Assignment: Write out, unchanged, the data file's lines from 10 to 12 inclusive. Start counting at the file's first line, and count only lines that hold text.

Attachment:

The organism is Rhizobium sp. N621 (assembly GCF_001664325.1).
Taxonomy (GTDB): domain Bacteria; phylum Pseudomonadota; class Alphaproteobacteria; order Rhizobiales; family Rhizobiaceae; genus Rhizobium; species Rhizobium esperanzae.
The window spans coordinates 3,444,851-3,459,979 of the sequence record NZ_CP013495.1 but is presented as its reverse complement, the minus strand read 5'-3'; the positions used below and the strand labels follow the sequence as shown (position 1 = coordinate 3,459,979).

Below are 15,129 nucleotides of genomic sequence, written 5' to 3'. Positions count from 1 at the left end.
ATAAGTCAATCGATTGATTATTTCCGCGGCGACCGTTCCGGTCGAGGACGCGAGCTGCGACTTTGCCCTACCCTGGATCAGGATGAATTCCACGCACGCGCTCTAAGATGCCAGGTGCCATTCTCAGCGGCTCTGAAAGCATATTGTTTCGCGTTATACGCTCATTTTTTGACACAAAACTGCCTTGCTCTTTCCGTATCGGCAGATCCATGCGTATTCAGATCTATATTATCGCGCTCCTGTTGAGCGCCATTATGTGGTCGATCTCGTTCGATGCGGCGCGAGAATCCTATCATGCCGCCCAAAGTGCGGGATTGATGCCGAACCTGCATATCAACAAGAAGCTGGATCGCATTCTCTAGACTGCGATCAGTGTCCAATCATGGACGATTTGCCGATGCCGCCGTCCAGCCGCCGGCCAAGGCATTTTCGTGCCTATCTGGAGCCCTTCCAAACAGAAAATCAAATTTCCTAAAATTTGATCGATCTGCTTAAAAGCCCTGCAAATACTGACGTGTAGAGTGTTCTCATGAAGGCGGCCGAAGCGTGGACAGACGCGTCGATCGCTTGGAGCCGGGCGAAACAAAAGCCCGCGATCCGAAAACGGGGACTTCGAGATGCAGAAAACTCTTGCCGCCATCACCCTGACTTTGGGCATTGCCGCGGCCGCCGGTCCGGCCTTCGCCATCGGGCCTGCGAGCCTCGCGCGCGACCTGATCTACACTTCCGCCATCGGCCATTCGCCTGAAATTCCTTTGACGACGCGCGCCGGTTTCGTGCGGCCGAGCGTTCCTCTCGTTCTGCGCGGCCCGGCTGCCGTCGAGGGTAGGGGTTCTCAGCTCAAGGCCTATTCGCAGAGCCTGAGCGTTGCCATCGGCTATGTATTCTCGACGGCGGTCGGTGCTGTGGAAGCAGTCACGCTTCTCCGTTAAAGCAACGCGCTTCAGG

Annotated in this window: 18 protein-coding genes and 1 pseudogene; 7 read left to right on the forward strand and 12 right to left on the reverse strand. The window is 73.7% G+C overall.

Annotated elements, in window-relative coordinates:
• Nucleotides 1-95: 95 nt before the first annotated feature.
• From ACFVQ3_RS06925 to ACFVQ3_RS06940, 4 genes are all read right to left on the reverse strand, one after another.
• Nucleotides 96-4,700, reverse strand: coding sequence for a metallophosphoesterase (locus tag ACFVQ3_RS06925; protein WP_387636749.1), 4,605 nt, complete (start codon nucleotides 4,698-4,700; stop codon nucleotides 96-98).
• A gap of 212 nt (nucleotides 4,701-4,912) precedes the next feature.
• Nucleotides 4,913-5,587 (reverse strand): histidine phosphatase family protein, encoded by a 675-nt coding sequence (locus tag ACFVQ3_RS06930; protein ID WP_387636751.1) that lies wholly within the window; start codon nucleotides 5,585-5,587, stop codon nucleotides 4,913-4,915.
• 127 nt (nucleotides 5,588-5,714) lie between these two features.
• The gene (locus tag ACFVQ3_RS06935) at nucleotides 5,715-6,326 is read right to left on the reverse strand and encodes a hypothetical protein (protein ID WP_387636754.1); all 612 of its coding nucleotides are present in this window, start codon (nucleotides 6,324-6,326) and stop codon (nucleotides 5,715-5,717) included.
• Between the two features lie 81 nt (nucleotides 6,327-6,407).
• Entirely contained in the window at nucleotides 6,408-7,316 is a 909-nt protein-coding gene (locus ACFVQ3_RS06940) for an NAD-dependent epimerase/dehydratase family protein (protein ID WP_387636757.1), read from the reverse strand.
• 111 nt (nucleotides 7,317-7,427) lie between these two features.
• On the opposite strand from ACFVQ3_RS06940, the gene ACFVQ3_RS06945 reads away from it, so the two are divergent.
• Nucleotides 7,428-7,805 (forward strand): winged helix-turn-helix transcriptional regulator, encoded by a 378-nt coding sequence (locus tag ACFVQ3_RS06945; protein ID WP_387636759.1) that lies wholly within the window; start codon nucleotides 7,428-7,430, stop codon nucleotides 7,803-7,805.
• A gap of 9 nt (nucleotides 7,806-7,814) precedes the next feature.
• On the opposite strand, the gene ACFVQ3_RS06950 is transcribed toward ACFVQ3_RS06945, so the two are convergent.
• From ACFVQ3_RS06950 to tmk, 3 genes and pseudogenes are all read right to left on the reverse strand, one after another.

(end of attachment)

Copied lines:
• Nucleotides 96-4,700, reverse strand: coding sequence for a metallophosphoesterase (locus tag ACFVQ3_RS06925; protein WP_387636749.1), 4,605 nt, complete (start codon nucleotides 4,698-4,700; stop codon nucleotides 96-98).
• A gap of 212 nt (nucleotides 4,701-4,912) precedes the next feature.
• Nucleotides 4,913-5,587 (reverse strand): histidine phosphatase family protein, encoded by a 675-nt coding sequence (locus tag ACFVQ3_RS06930; protein ID WP_387636751.1) that lies wholly within the window; start codon nucleotides 5,585-5,587, stop codon nucleotides 4,913-4,915.